Technical Apprentice Case Study - Tom Healey

06 February 2024

Name: Tom Healey

Employer: University of Manchester

Role: Apprentice Laboratory Technician

Level: 3

Time in role: 1 year and 4 months

Why did you decide to do an apprenticeship? 


After leaving high school I chose the standard route of going to college and completing my A-Levels, it was during this time that I started to realise that this form of “textbook” learning wasn’t suited for me and that a more practical hands-on approach would work better. In the interim I worked full time and enjoyed the independence that paid work granted. This is when I started researching other options to delve into and I found the apprenticeship that I’m on now. I still wanted to continue a career in science so when I saw the option of a laboratory technician it was the best of both worlds. I could study a supporting qualification alongside it (Btec Applied science) to gain relevant theoretical knowledge and could also hone my practical skills whilst earning a decent salary.


What are your roles and responsibilities? 


As part of my apprenticeship with University of Manchester I rotate around different labs in different areas of expertise and do a wide variety of roles. So far, I have been in chemistry teaching labs, NMR laboratories and I am currently situated in NGI. Whilst each area differs in terms of roles, some have remained consistent throughout: general laboratory maintenance e.g. cleaning and preparing solutions, calibration of equipment which can range from a simple pipette to a larger instrument such as a HPLC, and waste management. I mostly enjoy working with instruments so across my placements I have honed my sills on these. In my current placement at NGI I look after two instruments: an XRD (X-ray Diffraction) and Raman Microscope. I perform weekly calibration of these instruments as well as changing the optics within them to allow for a wider variety of experiments. This gives me a chance to work alongside some of the users and to assist their measurements.


What did you do before your apprenticeship? 


Before my apprenticeship I had completed my GCSEs and had chosen to then go on to A-Levels. I chose Maths, Chemistry and Biology as I knew that I wanted to pursue a career in the sciences. During this time, I was a part-time worker at my local butchers. It quickly became apparent when I started my A-Levels that the standard textbook learning wasn’t suited for me and so I took the decision to drop out of college. In the period after I left college, I filled a full-time position at the butchers and worked there whilst looking for other options. It is in this period that I found the apprenticeship I am currently on.



What have you gained from your apprenticeship? 


For me the foremost important thing that this apprenticeship has given me is a plethora of laboratory experience not just in general labs but also quite niche areas. For example, in my most recent placement I’ve gained cleanroom experience. I think about it like this, many people gain very little lab experience before university. I have already had over a year of lab experience, and I haven’t even started my degree yet. Similarly, my employer will pay for my chemistry degree so not only will I not have student debt, but I will be in a far more favourable position, especially in terms of experience, when it comes to the practical elements of a chemistry degree.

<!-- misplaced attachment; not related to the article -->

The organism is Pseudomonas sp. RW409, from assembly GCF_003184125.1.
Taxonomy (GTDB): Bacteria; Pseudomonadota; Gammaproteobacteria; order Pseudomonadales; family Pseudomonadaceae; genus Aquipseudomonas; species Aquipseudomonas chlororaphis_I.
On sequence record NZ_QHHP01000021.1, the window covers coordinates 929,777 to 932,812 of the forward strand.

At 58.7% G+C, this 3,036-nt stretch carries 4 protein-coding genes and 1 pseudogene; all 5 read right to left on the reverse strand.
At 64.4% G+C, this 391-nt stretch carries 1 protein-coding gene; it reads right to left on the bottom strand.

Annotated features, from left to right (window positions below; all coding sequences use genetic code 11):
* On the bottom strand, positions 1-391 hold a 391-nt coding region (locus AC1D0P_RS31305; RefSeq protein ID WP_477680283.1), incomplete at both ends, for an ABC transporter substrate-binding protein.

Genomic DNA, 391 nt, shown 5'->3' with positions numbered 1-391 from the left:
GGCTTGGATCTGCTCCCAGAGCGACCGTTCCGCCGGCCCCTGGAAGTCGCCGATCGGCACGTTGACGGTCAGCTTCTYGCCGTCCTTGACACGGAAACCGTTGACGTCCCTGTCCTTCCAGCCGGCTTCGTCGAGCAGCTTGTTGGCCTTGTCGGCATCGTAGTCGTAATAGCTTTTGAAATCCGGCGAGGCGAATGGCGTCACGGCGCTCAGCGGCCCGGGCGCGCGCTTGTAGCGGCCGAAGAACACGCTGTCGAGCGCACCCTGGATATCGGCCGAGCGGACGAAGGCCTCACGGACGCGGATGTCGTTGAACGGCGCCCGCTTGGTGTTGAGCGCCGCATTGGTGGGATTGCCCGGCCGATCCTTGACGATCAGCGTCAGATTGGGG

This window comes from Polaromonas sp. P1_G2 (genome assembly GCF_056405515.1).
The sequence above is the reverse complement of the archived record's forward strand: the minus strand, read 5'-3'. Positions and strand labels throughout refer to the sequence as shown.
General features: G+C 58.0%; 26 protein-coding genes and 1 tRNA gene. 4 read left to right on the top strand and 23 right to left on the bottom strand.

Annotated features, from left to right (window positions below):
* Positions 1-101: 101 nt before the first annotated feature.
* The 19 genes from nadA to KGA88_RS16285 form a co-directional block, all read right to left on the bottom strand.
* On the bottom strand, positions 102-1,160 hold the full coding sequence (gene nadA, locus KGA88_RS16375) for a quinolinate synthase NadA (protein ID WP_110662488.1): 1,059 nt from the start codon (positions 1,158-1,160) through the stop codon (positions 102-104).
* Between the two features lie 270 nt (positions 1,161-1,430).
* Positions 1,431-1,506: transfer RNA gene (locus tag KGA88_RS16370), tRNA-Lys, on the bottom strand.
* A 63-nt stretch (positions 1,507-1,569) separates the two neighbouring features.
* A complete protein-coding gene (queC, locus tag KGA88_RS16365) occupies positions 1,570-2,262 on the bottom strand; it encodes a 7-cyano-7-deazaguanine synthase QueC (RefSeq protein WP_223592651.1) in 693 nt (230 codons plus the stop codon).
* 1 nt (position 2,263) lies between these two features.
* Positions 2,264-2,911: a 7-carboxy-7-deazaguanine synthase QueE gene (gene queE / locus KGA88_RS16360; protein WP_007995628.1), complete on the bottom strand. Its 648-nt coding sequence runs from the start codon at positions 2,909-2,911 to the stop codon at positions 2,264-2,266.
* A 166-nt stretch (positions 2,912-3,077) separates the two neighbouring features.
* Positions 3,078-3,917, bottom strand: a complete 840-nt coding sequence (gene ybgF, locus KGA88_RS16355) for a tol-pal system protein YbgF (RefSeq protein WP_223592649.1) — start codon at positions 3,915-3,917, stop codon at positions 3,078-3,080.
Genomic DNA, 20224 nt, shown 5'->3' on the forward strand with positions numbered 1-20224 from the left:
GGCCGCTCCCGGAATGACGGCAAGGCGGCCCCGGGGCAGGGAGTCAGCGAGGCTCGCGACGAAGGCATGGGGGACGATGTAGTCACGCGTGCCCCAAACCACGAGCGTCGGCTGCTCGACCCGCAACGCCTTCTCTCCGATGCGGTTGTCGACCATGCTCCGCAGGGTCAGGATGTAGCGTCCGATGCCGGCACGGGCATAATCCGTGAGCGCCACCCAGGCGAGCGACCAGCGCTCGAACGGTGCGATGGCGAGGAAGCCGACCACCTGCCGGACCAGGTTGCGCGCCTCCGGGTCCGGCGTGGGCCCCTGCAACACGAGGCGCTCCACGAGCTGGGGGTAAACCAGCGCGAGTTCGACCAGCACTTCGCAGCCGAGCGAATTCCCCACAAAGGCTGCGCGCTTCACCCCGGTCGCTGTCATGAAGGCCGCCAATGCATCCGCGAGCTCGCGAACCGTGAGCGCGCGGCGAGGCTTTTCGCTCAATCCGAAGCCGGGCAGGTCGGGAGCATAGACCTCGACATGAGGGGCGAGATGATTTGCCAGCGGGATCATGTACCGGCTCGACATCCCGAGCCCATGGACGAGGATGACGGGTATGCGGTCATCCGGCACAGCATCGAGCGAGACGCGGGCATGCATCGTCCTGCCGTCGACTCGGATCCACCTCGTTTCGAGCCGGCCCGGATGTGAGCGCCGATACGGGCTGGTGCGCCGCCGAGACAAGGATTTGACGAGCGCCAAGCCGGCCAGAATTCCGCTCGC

What are the benefits to completing an apprenticeship over other pathways choices (eg: A-Levels)? 


It’s a different way of learning. If you’re like me and struggle with concentration in a classroom setting, an apprenticeship gives you an alternate route into your favourite subjects. I’m a practical learner and so learn by hands on experience which I am granted in an apprenticeship. Similarly, I’m very independent and like earning my own money. On an apprenticeship I have gained relevant experience in the area I want to go into, and I’m also paid to do it which allows me greater freedom outside of work.


Where do you see yourself after your apprenticeship is completed? 


I would like to fulfil a full-time position at the university within the technical team at chemistry, potentially in teaching as I had a great experience there on one of my placements. Equally I wouldn’t mind pursuing a higher-level apprenticeship to really hone my technical skills.


Did anything surprise you about your apprenticeship? If so, what?


Yes. I think the most surprising thing about my programme was the extensive variety of placements. Obviously, the placements are across all the sciences such as chemistry, biology, physics etc. but the number of areas within these subjects is insane. You really can go into anything ranging from research to core facilities to teaching. From a mortuary to nuclear. It really is endless.


What support has been valuable to you? What tips would you give to apprentice managers?


I think the best piece of advice for any manager is to really listen to your apprentices. Having a manager that you can talk to about anything be it work related or personal makes all the difference. I think fostering a healthy relationship is paramount and ultimately benefits both parties.


Do you have any advice to others who are considering an apprenticeship?


Do your research! You’d be surprised how many different apprenticeship standards there are. My high school didn’t tell us anything about apprenticeships and the rhetoric that they are for less academically abled is very misleading and frankly not true at all. You can find an apprenticeship in nearly anything so just research it.